A year ago, in May 2018, the OECD had predicted global economic growth to climb to 3.9 percent in 2019 thanks to “a welcome rebound in investment and world trade” and “robust job creation in many economies”.
But while labor markets remain strong in most of the world’s largest economies, global trade has taken a turn for the worse. “Trade tensions have disrupted growth. With uncertainty high and confidence low, investment has suffered, and the manufacturing sector has taken a hit”, Laurence Boone, OECD Chief Economist, explains with respect to his organization’s decision to cut the global GDP growth forecast for 2019 to 3.2 percent.
Even with this lowered outlook, uncertainty remains, the OECD notes. While the tariffs imposed by the United States and China in 2018 are already incorporated into the projections, the latest escalation in the trade war between the world’s two largest economies isn’t, which could further worsen growth prospects for the global economy.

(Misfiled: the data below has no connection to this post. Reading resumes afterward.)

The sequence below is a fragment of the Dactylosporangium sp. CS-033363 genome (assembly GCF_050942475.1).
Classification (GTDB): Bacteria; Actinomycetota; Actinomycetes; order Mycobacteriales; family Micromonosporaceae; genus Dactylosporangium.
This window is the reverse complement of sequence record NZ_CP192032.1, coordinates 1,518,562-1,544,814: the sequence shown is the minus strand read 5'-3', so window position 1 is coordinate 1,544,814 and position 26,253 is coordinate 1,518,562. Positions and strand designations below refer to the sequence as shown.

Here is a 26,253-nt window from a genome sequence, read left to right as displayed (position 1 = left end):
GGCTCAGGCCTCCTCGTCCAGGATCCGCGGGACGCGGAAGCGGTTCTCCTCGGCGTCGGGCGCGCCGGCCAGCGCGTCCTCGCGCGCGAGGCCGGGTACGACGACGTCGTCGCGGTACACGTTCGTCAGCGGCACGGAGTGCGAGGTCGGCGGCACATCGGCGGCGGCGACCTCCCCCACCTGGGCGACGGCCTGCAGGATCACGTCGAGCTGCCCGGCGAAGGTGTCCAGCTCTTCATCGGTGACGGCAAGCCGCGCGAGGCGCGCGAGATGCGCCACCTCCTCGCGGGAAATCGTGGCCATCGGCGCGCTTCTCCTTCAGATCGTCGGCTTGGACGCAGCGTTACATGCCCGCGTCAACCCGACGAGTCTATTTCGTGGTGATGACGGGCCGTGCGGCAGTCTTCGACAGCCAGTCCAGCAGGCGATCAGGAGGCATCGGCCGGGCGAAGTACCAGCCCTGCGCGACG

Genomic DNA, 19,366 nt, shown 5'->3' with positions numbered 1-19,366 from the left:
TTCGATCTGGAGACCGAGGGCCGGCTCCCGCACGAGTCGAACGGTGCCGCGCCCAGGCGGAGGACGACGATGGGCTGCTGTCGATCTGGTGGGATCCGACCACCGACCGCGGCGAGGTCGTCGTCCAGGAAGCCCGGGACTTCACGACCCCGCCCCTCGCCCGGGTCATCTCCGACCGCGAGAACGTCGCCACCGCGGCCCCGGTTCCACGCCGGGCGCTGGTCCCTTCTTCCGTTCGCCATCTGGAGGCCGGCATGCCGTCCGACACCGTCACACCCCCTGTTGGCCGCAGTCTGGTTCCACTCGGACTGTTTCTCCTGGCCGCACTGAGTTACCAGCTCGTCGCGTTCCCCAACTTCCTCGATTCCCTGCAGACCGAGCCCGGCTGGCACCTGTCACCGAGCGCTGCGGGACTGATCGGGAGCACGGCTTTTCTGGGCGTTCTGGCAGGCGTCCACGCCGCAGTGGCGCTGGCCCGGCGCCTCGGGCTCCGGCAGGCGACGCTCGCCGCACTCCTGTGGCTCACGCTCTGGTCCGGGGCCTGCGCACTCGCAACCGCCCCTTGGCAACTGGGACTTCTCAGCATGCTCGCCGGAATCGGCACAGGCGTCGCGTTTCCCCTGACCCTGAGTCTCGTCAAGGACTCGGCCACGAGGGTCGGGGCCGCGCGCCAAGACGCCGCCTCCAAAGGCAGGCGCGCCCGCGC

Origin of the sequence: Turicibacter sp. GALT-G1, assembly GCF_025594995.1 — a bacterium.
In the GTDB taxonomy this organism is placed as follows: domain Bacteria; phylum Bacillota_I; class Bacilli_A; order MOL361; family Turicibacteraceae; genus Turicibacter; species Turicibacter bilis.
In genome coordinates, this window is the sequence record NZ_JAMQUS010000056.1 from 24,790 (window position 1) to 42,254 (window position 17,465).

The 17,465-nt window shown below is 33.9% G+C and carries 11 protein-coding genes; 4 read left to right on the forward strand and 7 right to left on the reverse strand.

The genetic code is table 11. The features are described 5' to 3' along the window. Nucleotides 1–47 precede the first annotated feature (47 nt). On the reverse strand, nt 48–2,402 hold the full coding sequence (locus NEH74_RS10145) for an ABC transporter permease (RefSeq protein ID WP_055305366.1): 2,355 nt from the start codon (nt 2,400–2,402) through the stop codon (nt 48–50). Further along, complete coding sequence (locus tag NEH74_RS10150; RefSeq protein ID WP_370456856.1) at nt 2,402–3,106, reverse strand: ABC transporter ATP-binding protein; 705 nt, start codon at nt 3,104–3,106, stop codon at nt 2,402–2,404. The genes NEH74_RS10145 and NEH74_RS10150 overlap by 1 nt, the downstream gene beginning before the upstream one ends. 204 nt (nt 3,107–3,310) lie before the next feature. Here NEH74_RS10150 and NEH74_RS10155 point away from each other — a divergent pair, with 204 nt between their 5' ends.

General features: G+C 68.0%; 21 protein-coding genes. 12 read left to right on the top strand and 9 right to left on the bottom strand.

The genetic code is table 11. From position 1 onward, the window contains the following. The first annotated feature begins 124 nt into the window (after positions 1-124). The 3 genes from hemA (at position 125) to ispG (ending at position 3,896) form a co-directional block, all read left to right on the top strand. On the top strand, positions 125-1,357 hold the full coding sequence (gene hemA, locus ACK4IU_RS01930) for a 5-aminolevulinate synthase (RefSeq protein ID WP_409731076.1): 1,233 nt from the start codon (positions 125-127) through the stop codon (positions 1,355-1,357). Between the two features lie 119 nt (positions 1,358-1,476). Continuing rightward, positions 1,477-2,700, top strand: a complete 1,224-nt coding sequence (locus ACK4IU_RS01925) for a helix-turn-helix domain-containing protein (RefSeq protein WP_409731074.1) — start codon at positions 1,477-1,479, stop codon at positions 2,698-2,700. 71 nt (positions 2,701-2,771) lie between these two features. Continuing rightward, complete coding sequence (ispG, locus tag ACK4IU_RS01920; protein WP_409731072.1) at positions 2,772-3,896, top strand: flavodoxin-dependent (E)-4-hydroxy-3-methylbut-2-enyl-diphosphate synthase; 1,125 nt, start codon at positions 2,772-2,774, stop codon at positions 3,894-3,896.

Adding to that the persisting threat of a hard Brexit and uncertainty about China’s ability to stabilize its growth, the OECD warns of “growth outcomes potentially being substantially weaker if negative risks materialize or interact”.
This chart shows how the latest forecasts for 2019 GDP growth compare to the projections made one year ago. Looking at the world’s largest economies, all but one (the United States) have seen their growth projection for the year downgraded.
This post originally appeared on the blog of data firm Statista and is republished here with permission.